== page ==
In that same line, they possibly shoudn;t have even bothered with a Japanese release of the console at all given the harsh marketplace for US video game products. The PSX and Saturn also launched earlier there, plus the Saturn was much more competitive as well -whereas the Sega was so messed up that generation in the west, I think the Jag actually might have had a chance to encroach on Sega's market (in Europe if not the US) with soem really tactful management. (which obviously was not the case) In the UK in particular they were in a good position, potentially, with relatively good immage Atari Corp had there, and with Sega having a huge presense the sharp decline in the mid 90s would leave a big hole to fill. (which Sony did handily)

 

 

 

I would like to know more about the "network game" comment Sam allegedly made. It is probably more humorous than him trying to defend licensing a game based on the "Highlander" cartoon versus the mega popular tv series of the time which I criticized at the shareholder's meeting.

Yeah, that is pretty wierd, I was a kid at the time, around the right age, and I didn't even know that cartoon existed, but I watched the TV series with my dad a lot. (never saw any of the films though)

I'd initially though the Jag game was based on the TV series, or possibly the film franchise, I didn't realize otherwise until last year soem time (I think) when I watched part of a playthrough on youtube and saw a cutscene clip play. (I didn't even know there was an animated series prior to that :lol:)

 

 

What I mean is I find the Lynx sound to be "tinny" even with headphones. The bass is so so. To me, it doesn't sound better than music generated by the POKEY or SID.

Heh, that's because the sound generation IS a lot like that of POKEY. This actually came up in a discussion I had before. Like above though, compared to what the GB and GG have, it's fine really and probably capable of better PCM playback than the GB and definitely GG. (GB has the advantage of hardware ADPCM playback, so samples are going to be a lot smaller than comperable ones in linear PCM format for the lynx) One neat thing about the lynx sound hardware is you get 84x 8-bit linear DACs you can work with directly, so possibly multichannel audio without doign software mixing. (granted it's CPU intensive, so probably for special effects for transitions and title screens -perhaps a software mod player)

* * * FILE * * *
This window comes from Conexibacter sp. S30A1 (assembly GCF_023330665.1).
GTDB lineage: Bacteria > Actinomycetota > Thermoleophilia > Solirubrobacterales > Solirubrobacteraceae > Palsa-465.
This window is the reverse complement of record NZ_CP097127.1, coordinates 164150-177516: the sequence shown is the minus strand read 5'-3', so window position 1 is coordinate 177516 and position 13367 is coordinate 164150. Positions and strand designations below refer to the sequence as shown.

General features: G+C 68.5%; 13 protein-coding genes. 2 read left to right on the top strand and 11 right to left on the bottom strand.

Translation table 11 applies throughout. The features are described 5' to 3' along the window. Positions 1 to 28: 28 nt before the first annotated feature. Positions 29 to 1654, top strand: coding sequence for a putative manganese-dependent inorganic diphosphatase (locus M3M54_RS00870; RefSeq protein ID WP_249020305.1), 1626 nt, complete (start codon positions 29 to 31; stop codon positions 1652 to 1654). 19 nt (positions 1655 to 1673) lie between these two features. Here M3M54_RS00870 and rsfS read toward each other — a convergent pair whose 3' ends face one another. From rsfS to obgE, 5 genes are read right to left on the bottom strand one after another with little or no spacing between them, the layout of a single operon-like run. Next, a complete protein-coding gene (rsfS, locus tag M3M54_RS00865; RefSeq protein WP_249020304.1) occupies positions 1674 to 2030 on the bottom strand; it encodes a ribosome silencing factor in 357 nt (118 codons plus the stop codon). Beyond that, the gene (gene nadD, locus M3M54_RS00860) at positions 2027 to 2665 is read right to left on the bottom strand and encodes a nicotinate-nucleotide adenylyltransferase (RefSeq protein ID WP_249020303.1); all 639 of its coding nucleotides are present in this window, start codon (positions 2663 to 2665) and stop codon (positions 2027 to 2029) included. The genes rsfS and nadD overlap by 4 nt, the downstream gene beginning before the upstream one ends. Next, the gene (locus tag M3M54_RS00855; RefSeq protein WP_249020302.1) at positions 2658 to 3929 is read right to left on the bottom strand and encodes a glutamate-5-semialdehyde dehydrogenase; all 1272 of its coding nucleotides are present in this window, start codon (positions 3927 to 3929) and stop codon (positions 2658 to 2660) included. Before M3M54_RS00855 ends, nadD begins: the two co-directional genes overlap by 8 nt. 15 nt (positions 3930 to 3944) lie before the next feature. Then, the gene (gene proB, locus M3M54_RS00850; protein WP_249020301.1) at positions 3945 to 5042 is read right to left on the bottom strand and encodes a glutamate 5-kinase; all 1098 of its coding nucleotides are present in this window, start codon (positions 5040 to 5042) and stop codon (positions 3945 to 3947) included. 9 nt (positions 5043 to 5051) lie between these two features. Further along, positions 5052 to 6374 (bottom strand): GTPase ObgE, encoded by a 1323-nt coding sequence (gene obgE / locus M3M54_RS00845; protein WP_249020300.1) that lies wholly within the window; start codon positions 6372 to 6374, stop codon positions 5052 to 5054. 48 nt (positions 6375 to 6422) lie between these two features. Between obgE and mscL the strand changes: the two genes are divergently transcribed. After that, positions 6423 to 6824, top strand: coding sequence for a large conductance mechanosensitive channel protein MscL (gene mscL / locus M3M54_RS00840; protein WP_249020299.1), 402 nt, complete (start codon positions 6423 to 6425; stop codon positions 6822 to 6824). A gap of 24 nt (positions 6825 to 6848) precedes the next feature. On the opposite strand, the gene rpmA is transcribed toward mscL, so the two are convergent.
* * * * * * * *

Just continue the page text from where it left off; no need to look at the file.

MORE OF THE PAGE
It's a bit like POKEY in that respect too, which allowed its 4x 4-bit linear DACs to be accessed directly.

 

BTW, here's that other discussion: http://www.atariage.com/forums/topic/144632-atari-lynx-was-superior-over-gameboy/page__st__25__p__1769780#entry1769780 (note this also notes why the 68k would have been a detriment to the Lynx architecture compared to the 65C02)

followed by this later entry: http://www.atariage.com/forums/topic/144632-atari-lynx-was-superior-over-gameboy/page__st__50__p__1787828#entry1787828

 

 

 

Unfortunately for the Tramiels, they got seriously hosed on the Jaguar system by their developers who used the platform more as a learning tool, then to produce good quality games. The lessons learned from the Jaguar by developers was taken to the Playstation to develop - which, lets face it, thanks to insight by Sony - had one of the single strongest and best created developer support networks ever seen for a gaming platform ever - in fact, Sony stumbled horribly by not having the same caliper of support when the PS2 came out.

One of the huge differences was the development tools and friendliness to work with of the PSX, the PS2 is not even close (PS3 isn't much better), neither is the Jag. The Dreamcast was aparently rather liek the PSX in that respect, and I've heard good things about the lynx from a programming/tool set standpoint. (apparently the 3DO was very oriented towards this as well, or at least providing strong support for C, though perhaps to the extent of ignoring proper doccumentation for programmers wishing to do some direct hardware accessing)